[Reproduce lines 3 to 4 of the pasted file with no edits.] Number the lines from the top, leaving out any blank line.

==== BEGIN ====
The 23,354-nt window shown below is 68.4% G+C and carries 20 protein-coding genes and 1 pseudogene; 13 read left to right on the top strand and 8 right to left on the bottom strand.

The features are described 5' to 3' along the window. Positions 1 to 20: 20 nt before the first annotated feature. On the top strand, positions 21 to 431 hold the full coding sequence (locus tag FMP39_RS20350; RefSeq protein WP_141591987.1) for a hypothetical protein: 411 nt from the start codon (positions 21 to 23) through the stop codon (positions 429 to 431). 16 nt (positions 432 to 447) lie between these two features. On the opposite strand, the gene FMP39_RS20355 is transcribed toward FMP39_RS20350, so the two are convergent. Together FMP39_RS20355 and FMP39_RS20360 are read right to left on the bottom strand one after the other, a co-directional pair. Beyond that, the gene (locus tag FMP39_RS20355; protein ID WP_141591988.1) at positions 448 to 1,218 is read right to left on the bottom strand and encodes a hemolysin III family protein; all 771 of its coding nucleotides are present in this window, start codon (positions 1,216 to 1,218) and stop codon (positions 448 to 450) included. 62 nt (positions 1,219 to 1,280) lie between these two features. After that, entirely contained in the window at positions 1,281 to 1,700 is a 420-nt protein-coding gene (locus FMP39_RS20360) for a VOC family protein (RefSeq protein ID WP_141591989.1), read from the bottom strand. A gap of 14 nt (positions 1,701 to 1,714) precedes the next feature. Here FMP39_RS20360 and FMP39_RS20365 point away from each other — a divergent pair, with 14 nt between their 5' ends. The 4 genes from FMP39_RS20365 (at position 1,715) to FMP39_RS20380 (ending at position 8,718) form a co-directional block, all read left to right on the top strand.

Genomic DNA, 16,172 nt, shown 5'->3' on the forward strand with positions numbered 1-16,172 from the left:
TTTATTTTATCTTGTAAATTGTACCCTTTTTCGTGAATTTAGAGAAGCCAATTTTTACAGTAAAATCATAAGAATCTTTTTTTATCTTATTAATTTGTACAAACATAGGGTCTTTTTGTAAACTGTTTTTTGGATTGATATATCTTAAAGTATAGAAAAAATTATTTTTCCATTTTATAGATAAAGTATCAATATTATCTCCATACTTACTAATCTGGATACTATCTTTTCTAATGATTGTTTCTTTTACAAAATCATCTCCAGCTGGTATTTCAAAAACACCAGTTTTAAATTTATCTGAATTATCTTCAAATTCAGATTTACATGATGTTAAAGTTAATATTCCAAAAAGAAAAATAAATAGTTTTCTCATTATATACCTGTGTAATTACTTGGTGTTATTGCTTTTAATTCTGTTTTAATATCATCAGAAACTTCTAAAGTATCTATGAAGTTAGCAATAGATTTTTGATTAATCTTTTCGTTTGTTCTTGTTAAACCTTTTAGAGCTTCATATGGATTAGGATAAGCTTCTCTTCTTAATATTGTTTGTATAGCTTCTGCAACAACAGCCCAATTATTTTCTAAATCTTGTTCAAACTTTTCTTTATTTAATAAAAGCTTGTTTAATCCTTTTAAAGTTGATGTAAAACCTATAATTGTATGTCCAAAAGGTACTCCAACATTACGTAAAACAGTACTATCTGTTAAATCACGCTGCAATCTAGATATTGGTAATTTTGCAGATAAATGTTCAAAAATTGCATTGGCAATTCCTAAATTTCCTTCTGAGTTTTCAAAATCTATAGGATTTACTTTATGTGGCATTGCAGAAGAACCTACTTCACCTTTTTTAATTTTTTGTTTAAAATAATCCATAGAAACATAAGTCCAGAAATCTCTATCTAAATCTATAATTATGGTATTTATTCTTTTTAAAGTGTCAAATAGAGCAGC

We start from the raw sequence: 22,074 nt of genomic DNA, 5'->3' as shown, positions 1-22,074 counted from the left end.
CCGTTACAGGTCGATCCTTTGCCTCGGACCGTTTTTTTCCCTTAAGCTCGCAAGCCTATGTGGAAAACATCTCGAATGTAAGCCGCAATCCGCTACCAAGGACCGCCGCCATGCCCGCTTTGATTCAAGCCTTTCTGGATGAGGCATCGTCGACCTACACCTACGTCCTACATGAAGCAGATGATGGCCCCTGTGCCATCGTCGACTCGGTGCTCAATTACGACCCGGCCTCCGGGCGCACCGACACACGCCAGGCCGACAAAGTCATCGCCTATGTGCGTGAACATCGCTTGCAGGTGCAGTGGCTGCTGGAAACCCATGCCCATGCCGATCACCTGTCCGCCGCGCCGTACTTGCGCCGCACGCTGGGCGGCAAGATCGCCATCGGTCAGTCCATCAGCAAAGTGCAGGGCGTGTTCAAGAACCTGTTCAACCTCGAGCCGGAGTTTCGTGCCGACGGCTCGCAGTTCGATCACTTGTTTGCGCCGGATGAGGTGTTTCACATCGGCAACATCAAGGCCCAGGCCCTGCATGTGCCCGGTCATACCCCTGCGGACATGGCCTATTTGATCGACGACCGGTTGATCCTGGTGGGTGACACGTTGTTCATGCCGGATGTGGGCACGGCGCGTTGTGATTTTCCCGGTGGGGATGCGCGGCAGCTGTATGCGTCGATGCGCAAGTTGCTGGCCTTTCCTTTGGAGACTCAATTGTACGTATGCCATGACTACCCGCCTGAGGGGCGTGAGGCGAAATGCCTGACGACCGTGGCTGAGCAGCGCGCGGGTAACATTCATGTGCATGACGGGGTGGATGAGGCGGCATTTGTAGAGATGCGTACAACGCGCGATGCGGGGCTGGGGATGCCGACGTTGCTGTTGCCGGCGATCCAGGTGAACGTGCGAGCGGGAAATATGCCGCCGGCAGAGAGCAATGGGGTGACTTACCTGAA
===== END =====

Genomic DNA, 16,172 nt, shown 5'->3' on the forward strand with positions numbered 1-16,172 from the left:
TTTATTTTATCTTGTAAATTGTACCCTTTTTCGTGAATTTAGAGAAGCCAATTTTTACAGTAAAATCATAAGAATCTTTTTTTATCTTATTAATTTGTACAAACATAGGGTCTTTTTGTAAACTGTTTTTTGGATTGATATATCTTAAAGTATAGAAAAAATTATTTTTCCATTTTATAGATAAAGTATCAATATTATCTCCATACTTACTAATCTGGATACTATCTTTTCTAATGATTGTTTCTTTTACAAAATCATCTCCAGCTGGTATTTCAAAAACACCAGTTTTAAATTTATCTGAATTATCTTCAAATTCAGATTTACATGATGTTAAAGTTAATATTCCAAAAAGAAAAATAAATAGTTTTCTCATTATATACCTGTGTAATTACTTGGTGTTATTGCTTTTAATTCTGTTTTAATATCATCAGAAACTTCTAAAGTATCTATGAAGTTAGCAATAGATTTTTGATTAATCTTTTCGTTTGTTCTTGTTAAACCTTTTAGAGCTTCATATGGATTAGGATAAGCTTCTCTTCTTAATATTGTTTGTATAGCTTCTGCAACAACAGCCCAATTATTTTCTAAATCTTGTTCAAACTTTTCTTTATTTAATAAAAGCTTGTTTAATCCTTTTAAAGTTGATGTAAAACCTATAATTGTATGTCCAAAAGGTACTCCAACATTACGTAAAACAGTACTATCTGTTAAATCACGCTGCAATCTAGATATTGGTAATTTTGCAGATAAATGTTCAAAAATTGCATTGGCAATTCCTAAATTTCCTTCTGAGTTTTCAAAATCTATAGGATTTACTTTATGTGGCATTGCAGAAGAACCTACTTCACCTTTTTTAATTTTTTGTTTAAAATAATCCATAGAAACATAAGTCCAGAAATCTCTATCTAAATCTATAATTATGGTATTTATTCTTTTTAAAGTGTCAAATAGAGCAGC